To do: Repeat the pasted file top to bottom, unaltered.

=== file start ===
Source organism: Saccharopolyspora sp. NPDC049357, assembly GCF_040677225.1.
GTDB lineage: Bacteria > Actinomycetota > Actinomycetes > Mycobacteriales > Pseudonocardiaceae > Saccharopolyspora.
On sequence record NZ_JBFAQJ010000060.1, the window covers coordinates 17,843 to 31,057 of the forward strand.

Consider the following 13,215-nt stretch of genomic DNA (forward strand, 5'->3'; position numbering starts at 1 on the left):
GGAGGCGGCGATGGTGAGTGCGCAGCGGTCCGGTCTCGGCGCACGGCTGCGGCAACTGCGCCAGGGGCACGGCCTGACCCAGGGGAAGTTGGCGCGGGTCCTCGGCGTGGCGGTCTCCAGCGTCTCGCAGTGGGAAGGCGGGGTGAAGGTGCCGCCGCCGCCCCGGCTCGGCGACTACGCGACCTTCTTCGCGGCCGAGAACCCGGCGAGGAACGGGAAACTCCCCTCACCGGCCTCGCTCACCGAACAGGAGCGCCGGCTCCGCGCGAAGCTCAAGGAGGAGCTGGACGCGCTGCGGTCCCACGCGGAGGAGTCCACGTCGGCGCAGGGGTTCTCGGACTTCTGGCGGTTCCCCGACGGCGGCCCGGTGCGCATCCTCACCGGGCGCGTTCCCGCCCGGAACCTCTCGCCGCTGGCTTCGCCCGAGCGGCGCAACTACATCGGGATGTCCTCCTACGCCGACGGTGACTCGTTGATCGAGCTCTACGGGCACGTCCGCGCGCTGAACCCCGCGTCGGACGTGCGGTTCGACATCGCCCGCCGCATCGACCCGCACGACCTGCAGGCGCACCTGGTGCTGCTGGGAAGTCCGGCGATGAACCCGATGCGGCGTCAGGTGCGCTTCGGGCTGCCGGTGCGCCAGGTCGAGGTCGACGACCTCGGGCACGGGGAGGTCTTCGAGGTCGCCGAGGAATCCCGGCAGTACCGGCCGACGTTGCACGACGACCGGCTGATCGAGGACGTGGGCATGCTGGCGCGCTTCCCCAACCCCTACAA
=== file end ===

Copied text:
Source organism: Saccharopolyspora sp. NPDC049357, assembly GCF_040677225.1.
GTDB lineage: Bacteria > Actinomycetota > Actinomycetes > Mycobacteriales > Pseudonocardiaceae > Saccharopolyspora.
On sequence record NZ_JBFAQJ010000060.1, the window covers coordinates 17,843 to 31,057 of the forward strand.

Consider the following 13,215-nt stretch of genomic DNA (forward strand, 5'->3'; position numbering starts at 1 on the left):
GGAGGCGGCGATGGTGAGTGCGCAGCGGTCCGGTCTCGGCGCACGGCTGCGGCAACTGCGCCAGGGGCACGGCCTGACCCAGGGGAAGTTGGCGCGGGTCCTCGGCGTGGCGGTCTCCAGCGTCTCGCAGTGGGAAGGCGGGGTGAAGGTGCCGCCGCCGCCCCGGCTCGGCGACTACGCGACCTTCTTCGCGGCCGAGAACCCGGCGAGGAACGGGAAACTCCCCTCACCGGCCTCGCTCACCGAACAGGAGCGCCGGCTCCGCGCGAAGCTCAAGGAGGAGCTGGACGCGCTGCGGTCCCACGCGGAGGAGTCCACGTCGGCGCAGGGGTTCTCGGACTTCTGGCGGTTCCCCGACGGCGGCCCGGTGCGCATCCTCACCGGGCGCGTTCCCGCCCGGAACCTCTCGCCGCTGGCTTCGCCCGAGCGGCGCAACTACATCGGGATGTCCTCCTACGCCGACGGTGACTCGTTGATCGAGCTCTACGGGCACGTCCGCGCGCTGAACCCCGCGTCGGACGTGCGGTTCGACATCGCCCGCCGCATCGACCCGCACGACCTGCAGGCGCACCTGGTGCTGCTGGGAAGTCCGGCGATGAACCCGATGCGGCGTCAGGTGCGCTTCGGGCTGCCGGTGCGCCAGGTCGAGGTCGACGACCTCGGGCACGGGGAGGTCTTCGAGGTCGCCGAGGAATCCCGGCAGTACCGGCCGACGTTGCACGACGACCGGCTGATCGAGGACGTGGGCATGCTGGCGCGCTTCCCCAACCCCTACAA